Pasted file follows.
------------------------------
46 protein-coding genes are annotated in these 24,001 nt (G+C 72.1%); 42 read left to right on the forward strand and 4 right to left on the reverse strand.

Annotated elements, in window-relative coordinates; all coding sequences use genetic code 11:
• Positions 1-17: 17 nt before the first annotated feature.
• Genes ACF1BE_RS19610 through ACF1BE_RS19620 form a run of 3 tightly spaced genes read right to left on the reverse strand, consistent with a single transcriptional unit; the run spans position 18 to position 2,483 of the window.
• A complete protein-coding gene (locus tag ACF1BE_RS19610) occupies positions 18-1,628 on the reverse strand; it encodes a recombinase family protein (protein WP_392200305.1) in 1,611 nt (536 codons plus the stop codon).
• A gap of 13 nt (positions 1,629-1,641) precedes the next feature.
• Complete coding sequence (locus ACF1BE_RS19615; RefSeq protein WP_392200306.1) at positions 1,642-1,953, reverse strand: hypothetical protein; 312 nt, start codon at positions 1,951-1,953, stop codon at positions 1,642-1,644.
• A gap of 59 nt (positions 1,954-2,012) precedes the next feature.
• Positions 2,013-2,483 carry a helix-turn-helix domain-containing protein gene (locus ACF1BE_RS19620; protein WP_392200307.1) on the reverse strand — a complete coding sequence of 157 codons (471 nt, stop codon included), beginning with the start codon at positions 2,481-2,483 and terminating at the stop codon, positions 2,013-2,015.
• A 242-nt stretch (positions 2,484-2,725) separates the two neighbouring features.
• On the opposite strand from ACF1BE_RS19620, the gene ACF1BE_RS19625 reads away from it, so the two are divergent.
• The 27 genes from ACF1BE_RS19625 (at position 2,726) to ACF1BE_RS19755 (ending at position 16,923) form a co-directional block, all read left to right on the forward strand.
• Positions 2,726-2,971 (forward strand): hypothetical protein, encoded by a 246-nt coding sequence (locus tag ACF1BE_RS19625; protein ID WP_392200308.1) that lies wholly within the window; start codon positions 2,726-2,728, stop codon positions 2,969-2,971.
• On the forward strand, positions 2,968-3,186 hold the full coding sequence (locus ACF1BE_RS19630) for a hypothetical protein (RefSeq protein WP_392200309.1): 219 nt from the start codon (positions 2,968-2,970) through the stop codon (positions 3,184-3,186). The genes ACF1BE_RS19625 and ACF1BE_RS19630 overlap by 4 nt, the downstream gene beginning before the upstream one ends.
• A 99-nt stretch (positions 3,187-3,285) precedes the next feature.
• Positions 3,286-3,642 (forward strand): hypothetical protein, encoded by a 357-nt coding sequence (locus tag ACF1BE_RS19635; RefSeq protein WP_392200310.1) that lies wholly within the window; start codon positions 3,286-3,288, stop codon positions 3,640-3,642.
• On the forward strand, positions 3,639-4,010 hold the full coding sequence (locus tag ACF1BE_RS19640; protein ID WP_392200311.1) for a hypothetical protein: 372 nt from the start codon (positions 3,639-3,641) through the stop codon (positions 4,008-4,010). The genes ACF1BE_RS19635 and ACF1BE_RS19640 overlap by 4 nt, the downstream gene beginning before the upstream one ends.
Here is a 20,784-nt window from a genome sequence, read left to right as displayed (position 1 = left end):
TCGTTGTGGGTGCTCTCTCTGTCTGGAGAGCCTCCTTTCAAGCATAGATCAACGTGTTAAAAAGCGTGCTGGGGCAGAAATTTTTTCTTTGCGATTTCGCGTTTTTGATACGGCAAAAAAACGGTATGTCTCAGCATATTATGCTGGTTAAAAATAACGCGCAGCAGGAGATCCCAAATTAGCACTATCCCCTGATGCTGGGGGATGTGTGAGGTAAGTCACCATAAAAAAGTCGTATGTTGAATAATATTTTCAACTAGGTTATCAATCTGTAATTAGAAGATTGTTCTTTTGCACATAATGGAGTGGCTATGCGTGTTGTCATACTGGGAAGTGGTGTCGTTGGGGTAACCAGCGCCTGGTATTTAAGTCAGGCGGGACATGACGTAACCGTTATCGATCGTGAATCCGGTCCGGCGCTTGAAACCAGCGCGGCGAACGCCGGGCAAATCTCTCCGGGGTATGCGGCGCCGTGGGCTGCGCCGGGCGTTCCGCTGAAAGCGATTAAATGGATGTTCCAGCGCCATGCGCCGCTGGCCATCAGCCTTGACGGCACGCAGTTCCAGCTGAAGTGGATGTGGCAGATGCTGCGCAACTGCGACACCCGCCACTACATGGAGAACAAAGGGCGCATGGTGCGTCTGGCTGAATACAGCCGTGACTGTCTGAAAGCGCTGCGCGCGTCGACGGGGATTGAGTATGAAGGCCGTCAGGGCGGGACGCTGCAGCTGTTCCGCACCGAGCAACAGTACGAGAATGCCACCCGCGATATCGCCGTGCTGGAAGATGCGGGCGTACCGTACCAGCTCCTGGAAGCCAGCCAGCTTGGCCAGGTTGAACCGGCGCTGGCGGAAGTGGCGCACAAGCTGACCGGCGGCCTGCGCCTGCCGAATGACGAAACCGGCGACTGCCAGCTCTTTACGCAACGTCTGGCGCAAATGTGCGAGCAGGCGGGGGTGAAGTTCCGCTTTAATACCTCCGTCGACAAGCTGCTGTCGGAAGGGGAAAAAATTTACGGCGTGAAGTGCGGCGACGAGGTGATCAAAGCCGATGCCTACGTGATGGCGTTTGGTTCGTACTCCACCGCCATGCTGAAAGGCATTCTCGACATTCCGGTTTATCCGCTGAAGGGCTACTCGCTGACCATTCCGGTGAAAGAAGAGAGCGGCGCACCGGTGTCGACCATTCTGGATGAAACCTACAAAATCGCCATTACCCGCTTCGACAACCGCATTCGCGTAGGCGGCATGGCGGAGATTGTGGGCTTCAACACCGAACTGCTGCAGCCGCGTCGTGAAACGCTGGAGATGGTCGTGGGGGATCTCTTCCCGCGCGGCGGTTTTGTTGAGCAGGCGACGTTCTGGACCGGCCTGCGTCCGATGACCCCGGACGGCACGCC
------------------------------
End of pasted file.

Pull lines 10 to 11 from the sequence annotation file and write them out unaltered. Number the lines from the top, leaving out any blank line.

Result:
• A 242-nt stretch (positions 2,484-2,725) separates the two neighbouring features.
• On the opposite strand from ACF1BE_RS19620, the gene ACF1BE_RS19625 reads away from it, so the two are divergent.